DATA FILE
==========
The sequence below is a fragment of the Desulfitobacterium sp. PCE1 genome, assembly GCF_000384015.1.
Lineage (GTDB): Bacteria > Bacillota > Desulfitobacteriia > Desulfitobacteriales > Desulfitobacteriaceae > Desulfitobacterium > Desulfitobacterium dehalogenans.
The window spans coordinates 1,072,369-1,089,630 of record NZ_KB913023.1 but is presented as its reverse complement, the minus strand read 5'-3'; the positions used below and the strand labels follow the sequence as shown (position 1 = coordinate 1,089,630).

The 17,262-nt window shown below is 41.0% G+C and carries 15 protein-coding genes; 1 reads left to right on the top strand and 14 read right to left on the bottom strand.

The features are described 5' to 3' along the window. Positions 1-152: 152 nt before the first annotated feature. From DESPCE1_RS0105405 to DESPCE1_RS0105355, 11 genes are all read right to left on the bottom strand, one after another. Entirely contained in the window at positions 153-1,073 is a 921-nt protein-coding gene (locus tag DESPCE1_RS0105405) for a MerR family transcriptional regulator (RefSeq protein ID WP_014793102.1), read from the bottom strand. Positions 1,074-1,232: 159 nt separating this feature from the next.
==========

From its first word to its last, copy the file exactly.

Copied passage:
The sequence below is a fragment of the Desulfitobacterium sp. PCE1 genome, assembly GCF_000384015.1.
Lineage (GTDB): Bacteria > Bacillota > Desulfitobacteriia > Desulfitobacteriales > Desulfitobacteriaceae > Desulfitobacterium > Desulfitobacterium dehalogenans.
The window spans coordinates 1,072,369-1,089,630 of record NZ_KB913023.1 but is presented as its reverse complement, the minus strand read 5'-3'; the positions used below and the strand labels follow the sequence as shown (position 1 = coordinate 1,089,630).

The 17,262-nt window shown below is 41.0% G+C and carries 15 protein-coding genes; 1 reads left to right on the top strand and 14 read right to left on the bottom strand.

The features are described 5' to 3' along the window. Positions 1-152: 152 nt before the first annotated feature. From DESPCE1_RS0105405 to DESPCE1_RS0105355, 11 genes are all read right to left on the bottom strand, one after another. Entirely contained in the window at positions 153-1,073 is a 921-nt protein-coding gene (locus tag DESPCE1_RS0105405) for a MerR family transcriptional regulator (RefSeq protein ID WP_014793102.1), read from the bottom strand. Positions 1,074-1,232: 159 nt separating this feature from the next.